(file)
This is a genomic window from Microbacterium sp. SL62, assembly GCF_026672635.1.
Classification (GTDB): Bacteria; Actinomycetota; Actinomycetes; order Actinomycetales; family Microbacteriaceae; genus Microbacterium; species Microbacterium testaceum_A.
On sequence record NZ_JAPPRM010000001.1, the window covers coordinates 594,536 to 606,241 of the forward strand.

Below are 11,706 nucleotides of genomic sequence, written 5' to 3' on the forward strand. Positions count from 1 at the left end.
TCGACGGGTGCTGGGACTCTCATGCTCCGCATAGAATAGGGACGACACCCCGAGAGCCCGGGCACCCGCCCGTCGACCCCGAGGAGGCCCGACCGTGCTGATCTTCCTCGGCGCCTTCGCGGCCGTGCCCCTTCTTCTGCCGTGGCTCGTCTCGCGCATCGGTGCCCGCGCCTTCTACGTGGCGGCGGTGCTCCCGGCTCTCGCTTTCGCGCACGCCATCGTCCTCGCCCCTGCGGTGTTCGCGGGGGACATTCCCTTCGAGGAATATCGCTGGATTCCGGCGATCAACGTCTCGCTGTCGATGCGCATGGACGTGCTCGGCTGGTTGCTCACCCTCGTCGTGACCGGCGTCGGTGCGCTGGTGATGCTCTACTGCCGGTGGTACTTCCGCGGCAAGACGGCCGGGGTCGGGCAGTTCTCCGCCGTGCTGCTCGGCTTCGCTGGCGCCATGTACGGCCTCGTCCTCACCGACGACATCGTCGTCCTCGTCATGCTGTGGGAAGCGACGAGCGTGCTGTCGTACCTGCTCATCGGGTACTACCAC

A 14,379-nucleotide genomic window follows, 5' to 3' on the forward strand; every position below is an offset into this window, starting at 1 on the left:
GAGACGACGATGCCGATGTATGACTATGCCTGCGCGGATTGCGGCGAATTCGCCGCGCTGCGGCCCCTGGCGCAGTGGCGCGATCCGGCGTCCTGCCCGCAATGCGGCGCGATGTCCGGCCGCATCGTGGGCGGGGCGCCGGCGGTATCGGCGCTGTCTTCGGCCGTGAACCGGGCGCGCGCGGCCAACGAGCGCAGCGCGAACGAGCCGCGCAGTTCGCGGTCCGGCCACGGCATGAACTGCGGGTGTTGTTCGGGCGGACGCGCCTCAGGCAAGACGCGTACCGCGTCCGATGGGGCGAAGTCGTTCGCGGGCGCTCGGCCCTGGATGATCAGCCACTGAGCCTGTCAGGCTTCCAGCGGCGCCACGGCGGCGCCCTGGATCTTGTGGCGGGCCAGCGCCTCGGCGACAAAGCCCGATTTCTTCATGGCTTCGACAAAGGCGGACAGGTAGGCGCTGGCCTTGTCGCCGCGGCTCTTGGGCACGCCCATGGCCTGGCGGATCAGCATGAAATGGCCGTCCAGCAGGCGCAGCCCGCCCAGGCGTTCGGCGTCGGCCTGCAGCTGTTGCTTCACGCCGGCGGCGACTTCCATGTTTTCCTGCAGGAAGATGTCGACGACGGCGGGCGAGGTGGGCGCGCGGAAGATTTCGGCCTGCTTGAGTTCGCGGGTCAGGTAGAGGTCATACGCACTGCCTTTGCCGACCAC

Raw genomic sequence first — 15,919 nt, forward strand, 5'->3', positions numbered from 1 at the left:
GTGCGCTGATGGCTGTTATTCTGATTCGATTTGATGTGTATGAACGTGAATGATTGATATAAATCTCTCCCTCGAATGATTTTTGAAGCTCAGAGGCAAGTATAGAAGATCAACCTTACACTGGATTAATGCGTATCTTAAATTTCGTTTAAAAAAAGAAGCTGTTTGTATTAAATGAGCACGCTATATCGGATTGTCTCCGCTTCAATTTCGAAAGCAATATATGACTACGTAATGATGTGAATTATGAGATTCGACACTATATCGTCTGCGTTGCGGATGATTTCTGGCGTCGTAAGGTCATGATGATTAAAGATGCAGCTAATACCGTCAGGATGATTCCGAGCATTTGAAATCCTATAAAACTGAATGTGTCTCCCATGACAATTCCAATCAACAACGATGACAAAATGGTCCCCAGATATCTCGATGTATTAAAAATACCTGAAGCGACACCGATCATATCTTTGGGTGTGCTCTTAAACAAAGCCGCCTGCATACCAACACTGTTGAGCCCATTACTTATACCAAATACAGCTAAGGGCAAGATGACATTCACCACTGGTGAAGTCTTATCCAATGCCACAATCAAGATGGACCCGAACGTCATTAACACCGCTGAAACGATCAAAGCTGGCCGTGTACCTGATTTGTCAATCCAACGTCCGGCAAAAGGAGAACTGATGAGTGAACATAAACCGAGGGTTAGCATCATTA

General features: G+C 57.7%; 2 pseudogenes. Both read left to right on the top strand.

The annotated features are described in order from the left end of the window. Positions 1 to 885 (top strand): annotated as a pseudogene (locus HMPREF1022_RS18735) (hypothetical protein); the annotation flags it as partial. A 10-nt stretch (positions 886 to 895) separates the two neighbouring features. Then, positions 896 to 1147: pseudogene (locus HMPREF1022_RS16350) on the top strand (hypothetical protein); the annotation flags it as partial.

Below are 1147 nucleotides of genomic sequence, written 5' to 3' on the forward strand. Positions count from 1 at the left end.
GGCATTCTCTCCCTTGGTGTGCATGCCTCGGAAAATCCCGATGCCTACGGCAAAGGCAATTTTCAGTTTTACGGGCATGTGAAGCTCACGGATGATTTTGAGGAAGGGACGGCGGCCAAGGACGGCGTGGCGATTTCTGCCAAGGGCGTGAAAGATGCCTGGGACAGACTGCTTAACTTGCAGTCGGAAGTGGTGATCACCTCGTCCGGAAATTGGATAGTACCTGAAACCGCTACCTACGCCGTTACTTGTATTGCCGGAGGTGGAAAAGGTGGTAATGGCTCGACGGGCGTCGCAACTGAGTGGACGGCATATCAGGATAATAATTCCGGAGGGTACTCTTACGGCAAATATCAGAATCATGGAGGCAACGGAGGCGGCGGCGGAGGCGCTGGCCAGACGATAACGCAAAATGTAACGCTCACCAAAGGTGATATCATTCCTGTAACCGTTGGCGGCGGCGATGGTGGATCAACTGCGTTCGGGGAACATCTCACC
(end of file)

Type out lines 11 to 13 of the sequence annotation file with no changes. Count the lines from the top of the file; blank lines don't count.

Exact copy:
The annotated features are described in order from the left end of the window. Positions 1 to 885 (top strand): annotated as a pseudogene (locus HMPREF1022_RS18735) (hypothetical protein); the annotation flags it as partial. A 10-nt stretch (positions 886 to 895) separates the two neighbouring features. Then, positions 896 to 1147: pseudogene (locus HMPREF1022_RS16350) on the top strand (hypothetical protein); the annotation flags it as partial.

Below are 1147 nucleotides of genomic sequence, written 5' to 3' on the forward strand. Positions count from 1 at the left end.
GGCATTCTCTCCCTTGGTGTGCATGCCTCGGAAAATCCCGATGCCTACGGCAAAGGCAATTTTCAGTTTTACGGGCATGTGAAGCTCACGGATGATTTTGAGGAAGGGACGGCGGCCAAGGACGGCGTGGCGATTTCTGCCAAGGGCGTGAAAGATGCCTGGGACAGACTGCTTAACTTGCAGTCGGAAGTGGTGATCACCTCGTCCGGAAATTGGATAGTACCTGAAACCGCTACCTACGCCGTTACTTGTATTGCCGGAGGTGGAAAAGGTGGTAATGGCTCGACGGGCGTCGCAACTGAGTGGACGGCATATCAGGATAATAATTCCGGAGGGTACTCTTACGGCAAATATCAGAATCATGGAGGCAACGGAGGCGGCGGCGGAGGCGCTGGCCAGACGATAACGCAAAATGTAACGCTCACCAAAGGTGATATCATTCCTGTAACCGTTGGCGGCGGCGATGGTGGATCAACTGCGTTCGGGGAACATCTCACC